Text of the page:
BOB HIRSHON (host):
Sacrificing trees for gold…I’m Bob Hirshon and this is Science Update.
Gold prices have been increasing at a rapid rate since 2002, driven in part by demand from India and China. But this may not be golden for the environment, according to Duke University landscape ecologist Jennifer Swenson. She and her colleagues found that as gold prices have risen, destruction of the Peruvian rainforest has also increased. She says impoverished miners use chainsaws and bulldozers to clear the forest.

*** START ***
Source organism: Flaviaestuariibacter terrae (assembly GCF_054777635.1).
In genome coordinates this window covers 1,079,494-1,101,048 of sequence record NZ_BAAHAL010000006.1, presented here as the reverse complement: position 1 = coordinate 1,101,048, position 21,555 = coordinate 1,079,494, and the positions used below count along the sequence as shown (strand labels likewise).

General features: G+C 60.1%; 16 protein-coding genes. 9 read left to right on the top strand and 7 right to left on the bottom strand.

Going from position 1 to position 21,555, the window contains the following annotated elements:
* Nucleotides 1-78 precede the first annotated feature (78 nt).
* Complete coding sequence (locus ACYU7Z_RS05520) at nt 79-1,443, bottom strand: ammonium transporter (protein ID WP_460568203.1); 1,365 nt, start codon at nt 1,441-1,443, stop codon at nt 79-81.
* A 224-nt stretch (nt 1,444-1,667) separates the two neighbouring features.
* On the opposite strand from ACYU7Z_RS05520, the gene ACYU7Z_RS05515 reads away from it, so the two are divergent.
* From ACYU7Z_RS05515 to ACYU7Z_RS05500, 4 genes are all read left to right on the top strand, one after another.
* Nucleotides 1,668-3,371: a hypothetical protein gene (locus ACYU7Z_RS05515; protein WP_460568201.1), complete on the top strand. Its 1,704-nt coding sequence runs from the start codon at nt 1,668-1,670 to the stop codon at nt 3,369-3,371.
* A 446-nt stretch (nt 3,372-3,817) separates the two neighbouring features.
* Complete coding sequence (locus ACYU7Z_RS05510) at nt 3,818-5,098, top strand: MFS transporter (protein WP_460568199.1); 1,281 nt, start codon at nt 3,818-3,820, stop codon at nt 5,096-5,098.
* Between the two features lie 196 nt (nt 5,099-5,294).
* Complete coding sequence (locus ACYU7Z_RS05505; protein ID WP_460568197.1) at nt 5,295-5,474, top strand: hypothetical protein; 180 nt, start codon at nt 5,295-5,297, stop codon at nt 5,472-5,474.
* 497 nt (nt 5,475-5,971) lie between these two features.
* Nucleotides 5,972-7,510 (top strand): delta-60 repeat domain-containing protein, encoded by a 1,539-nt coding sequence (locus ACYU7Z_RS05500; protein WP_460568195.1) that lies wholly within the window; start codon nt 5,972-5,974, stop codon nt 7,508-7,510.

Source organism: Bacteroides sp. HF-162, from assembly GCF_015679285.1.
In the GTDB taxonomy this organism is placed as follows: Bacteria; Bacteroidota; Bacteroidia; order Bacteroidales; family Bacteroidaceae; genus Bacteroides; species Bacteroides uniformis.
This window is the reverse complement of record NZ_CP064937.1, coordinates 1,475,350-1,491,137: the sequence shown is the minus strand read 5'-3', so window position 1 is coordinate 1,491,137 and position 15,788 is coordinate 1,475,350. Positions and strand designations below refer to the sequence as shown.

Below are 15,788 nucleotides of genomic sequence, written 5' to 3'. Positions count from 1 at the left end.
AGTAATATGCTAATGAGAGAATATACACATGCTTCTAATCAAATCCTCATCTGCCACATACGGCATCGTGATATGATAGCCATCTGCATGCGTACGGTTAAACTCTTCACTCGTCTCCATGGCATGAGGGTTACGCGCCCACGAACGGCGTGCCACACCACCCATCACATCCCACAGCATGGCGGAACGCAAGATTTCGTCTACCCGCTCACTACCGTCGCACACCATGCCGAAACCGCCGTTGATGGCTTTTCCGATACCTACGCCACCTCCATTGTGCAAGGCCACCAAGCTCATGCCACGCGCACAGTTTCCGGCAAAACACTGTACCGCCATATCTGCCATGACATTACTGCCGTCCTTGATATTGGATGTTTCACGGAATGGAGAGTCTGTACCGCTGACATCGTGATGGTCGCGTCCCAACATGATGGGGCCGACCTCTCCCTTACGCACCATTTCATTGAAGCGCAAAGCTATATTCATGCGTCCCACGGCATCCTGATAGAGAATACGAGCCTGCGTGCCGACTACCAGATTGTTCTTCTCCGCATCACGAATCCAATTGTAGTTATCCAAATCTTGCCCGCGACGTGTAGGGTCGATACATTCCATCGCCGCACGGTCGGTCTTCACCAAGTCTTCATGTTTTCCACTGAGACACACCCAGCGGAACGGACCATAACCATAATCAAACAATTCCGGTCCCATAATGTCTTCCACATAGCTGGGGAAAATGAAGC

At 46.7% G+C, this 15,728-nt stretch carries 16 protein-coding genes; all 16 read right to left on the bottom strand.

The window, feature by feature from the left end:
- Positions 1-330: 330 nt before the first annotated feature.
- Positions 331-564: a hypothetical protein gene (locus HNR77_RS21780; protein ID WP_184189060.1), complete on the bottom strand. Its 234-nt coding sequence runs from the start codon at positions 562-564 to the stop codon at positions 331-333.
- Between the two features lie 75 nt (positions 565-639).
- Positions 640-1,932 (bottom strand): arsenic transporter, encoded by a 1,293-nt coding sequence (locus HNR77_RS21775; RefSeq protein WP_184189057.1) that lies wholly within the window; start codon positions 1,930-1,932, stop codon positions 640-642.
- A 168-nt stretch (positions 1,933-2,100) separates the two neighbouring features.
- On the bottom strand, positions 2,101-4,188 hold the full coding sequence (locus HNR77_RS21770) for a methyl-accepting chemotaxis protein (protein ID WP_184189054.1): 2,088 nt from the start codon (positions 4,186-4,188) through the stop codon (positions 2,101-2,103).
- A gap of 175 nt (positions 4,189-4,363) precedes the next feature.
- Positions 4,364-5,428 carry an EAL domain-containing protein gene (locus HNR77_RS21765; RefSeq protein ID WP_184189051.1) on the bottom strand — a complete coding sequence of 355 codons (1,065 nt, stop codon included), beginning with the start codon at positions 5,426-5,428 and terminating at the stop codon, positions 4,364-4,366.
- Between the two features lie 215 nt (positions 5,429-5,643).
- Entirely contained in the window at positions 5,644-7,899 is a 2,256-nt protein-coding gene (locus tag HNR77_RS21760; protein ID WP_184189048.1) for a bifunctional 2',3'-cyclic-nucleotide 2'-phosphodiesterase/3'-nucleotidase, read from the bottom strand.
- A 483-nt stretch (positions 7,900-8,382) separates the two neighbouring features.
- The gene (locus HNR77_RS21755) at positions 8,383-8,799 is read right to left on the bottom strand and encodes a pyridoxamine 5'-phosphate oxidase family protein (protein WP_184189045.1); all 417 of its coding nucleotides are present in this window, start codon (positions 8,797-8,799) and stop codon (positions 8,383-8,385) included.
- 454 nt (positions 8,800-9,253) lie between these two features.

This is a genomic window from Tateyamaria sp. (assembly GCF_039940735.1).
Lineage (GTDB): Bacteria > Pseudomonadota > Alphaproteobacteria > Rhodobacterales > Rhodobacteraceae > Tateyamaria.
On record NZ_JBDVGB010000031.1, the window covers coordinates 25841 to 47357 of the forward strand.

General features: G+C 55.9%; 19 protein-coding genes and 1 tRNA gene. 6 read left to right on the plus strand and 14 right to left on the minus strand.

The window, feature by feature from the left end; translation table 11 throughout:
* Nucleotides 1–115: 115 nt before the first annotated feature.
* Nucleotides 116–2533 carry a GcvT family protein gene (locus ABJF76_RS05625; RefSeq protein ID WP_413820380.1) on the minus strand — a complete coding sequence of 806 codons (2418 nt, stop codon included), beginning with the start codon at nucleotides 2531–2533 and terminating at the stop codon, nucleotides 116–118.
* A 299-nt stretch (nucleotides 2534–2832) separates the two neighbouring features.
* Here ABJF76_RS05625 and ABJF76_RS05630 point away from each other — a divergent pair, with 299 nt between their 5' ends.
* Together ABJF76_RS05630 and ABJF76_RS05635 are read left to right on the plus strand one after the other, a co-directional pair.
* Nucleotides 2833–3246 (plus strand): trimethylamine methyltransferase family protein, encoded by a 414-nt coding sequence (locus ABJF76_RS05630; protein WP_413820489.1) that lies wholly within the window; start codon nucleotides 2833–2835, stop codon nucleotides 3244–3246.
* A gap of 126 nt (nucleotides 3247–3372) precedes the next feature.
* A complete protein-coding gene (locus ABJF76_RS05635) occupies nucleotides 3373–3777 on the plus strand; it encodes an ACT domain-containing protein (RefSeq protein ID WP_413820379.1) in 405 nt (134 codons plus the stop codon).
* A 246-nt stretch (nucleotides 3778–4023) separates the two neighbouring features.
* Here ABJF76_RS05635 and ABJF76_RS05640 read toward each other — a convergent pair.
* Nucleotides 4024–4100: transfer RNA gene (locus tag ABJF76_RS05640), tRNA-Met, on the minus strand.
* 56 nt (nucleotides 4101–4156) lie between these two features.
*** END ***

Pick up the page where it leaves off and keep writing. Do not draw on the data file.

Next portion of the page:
JENNIFER SWENSON (Duke University):
What they’re trying to get at is the sediments beneath the forest, and so they have to clear the forest to actually start sifting through the sediments for gold flakes.
The miners use mercury to separate the gold from the sediment. The toxin then finds its way into the air and into water, where it contaminates fish. Swenson adds that increased gold prices are probably driving deforestation in other parts of the world as well. I’m Bob Hirshon, for AAAS, the science society.